50 Shades of Green

There seems to be an incredibly broad spectrum of what people consider green.


Here are a few of my observations:

The yuppie greenie: $30k hybrids, $20k solar panels, $5 boxes of non-gmo, organic mac ‘n cheese.

The hippie greenie: Thrift stores, dumpster diving, veganism.

The homestead greenie: Self sufficiency, living off the grid, the ultimate DIY-ers.

The luddite greenie: Living off the natural ecosystem, lack of permanent residence, hunter/gatherer type.

The no impact greenie: Zero waste, plastic-free, carbon-neutral.


These are obviously over generalizations and over labeling, and most people, such as myself, are in a combination of categories. I personally can relate with the sentiments of each category, and all are noble, but are they sustainable? Can we ask that everyone shell out tens of thousands of dollars for solar panels? Don’t hybrids still promote obesity and sprawl? Can we suggest everyone risk rummaging through a dumpster? Is it likely or even healthy for the mass population to give up meat? Is it possible to have zero waste in a modern world? Can we expect the modern domesticated human to live off the land or isolate themselves in a homestead in the woods?

Most importantly, does the average greenie think about the tradeoffs of their choices?


Let’s look at a different category. A category which is much more doable and scalable by the mass population, as proven with the current popularity of blogs and books.

The simple living greenie: Work/life balance; early retirement; financial independence; part time work; sabbaticals; frugality, minimalism, slow food, slow travel; active transportation; muscle over motor.


What the simple living greenie is not:

The simple living greenie doesn’t make declarations that they can’t keep, such as zero or neutral. They don’t look for expensive alternative technologies and products, but rather reduce. They know they are not perfect. They know that putting too many restrictions on a modern lifestyle can be stressful, draining and sometimes unhealthy. They are not promoting a ‘one size fits all’ solution, because simple living and eco-friendly living looks different for everyone. These are the people who don’t like to label themselves  with any one particular trend or crowd, but rather they make a lifestyle that suits their values.

They care for the environment, but are not doom and gloom or judgmental to others.


What the simple living greenie is:

They know they need stuff in a modern world, and the amount of stuff differs from person to person, but they are designing a modern life to put people, time and experiences before stuff… even ‘green’ stuff. They know that meeting emotional and physiological needs are ultimately more important than either ‘being green’ or the mindless accumulation of consumer goods. They find enjoyment in solving problems by doing, rather than paying. They value purpose over a paycheck.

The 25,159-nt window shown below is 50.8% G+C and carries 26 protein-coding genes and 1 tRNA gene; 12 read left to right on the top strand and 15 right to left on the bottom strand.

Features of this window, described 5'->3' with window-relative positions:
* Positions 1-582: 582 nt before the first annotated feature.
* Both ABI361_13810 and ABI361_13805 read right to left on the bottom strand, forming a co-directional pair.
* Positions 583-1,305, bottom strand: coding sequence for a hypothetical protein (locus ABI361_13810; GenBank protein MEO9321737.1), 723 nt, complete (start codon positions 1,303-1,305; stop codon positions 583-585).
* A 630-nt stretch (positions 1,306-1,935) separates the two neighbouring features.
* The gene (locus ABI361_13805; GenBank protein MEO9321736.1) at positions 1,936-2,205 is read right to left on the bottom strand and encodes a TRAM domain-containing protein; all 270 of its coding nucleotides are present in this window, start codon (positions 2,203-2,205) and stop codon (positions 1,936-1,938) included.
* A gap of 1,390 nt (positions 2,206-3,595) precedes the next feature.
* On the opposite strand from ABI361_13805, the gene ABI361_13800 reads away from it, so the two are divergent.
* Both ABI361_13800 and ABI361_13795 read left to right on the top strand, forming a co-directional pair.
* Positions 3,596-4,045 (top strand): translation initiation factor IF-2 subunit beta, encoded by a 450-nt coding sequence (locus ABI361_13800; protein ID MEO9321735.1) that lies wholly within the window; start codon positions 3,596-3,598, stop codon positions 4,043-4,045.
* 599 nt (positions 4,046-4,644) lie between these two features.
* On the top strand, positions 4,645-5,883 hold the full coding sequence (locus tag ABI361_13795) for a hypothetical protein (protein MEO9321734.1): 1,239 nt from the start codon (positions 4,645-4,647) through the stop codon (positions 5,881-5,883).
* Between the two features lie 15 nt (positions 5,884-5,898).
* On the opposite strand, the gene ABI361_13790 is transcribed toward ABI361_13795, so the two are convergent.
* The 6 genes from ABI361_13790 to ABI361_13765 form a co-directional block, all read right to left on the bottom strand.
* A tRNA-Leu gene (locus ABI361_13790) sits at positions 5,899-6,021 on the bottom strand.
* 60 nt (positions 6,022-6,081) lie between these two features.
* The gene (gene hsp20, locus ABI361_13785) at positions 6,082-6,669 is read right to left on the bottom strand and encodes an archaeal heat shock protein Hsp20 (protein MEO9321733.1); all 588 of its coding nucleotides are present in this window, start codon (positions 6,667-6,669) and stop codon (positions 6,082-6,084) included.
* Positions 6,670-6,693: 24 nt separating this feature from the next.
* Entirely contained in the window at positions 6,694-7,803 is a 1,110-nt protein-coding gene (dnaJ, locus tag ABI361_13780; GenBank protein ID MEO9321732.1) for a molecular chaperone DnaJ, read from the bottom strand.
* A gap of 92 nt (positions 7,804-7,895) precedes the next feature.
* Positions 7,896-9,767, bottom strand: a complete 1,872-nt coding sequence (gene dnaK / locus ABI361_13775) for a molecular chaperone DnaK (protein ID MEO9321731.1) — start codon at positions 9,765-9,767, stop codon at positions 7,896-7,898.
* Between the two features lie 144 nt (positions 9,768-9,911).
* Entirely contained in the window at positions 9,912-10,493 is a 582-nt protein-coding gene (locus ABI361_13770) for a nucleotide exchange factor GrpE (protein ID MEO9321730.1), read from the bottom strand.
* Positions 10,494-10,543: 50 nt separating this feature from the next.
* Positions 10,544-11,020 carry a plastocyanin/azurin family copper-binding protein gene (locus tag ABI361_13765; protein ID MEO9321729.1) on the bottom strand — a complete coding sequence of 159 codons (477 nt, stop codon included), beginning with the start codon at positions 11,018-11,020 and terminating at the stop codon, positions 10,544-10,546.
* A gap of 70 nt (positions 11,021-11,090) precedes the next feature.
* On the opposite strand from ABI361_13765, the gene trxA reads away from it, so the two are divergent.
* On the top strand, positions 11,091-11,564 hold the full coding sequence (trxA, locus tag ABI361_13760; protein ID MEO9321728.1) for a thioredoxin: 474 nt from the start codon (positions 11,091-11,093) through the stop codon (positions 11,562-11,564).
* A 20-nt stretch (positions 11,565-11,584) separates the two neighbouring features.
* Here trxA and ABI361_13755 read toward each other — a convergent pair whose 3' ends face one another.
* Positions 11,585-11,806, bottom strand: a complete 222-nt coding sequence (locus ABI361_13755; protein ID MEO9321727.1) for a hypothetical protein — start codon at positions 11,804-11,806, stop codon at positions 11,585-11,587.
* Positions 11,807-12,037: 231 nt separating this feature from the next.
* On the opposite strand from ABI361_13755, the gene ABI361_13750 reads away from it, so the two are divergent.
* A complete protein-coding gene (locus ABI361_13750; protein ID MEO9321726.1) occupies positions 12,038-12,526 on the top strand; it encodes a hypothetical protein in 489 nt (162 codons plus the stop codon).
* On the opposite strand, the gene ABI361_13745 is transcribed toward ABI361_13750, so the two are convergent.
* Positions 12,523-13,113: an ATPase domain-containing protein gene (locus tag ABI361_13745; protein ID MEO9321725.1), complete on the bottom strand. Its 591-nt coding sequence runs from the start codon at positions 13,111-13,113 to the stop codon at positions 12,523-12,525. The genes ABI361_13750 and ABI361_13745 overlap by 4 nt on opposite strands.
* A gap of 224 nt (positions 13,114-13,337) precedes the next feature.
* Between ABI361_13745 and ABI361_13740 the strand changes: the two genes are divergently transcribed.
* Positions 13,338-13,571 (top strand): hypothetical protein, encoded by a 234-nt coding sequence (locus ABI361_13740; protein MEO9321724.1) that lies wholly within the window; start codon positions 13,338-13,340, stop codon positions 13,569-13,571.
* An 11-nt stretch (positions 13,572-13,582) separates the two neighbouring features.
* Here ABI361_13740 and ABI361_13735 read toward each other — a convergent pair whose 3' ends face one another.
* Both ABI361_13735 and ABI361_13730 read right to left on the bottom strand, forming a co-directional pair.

They know that many people really don’t want to be green, but want to save green and be happier and healthier.


In summary:

They don’t deprive or restrict themselves, but rather choose the simplest, lowest impact lifestyle to create freedom and maximum effect for themselves, not for societal conformity. This is sustainable.


What are your thoughts? Is simple the new green?



8 Ways I use the ‘F’ Word

No, I’m not talking about that F-word, but rather a different four letter word: FREE.

I’ve been told by many people that I am a free spirit. If you ever saw the movie Shawshank Redemption, you might remember when Red said that Andy is one of those birds that just aren’t meant to be caged.

That’s me. I can’t be caged. I used to be caged… caught up in the cycle of cubicle captivity and the commuter curse. Not anymore.

Gandhi was a big believer that simple living is the fastest way to freedom.

I agree. When I started living simply, I realized that I didn’t need a 6-figure salary, so I freed myself.

1. I’m free from the alarm clock. I don’t think it is natural to wake up to literally an ‘alarming noise’ while in a deep sleep. Additionally, waking up while it is still dark is not natural and to keep a good circadian rythm, we should get out into direct sunlight as soon as possible after waking. This is very hard to do with a full time office job. Now, I work on my terms.

2. I’m free from car ownership. When cars first came out and just a few people owned them, then yes, they could signify freedom. But with traffic and urban sprawl, they are now considered a nuisance to many people. Walking is a wonderful activity that, as humans, we need. This is not something that is just recommended, but there is an innate mind-body connection with our gaits and being aware of our surroundings that is important for deep, holistic health. Being free of a car means that I get more than ample time walking outdoors and contemplating. For longer treks, there are planes, trains and rental automobiles.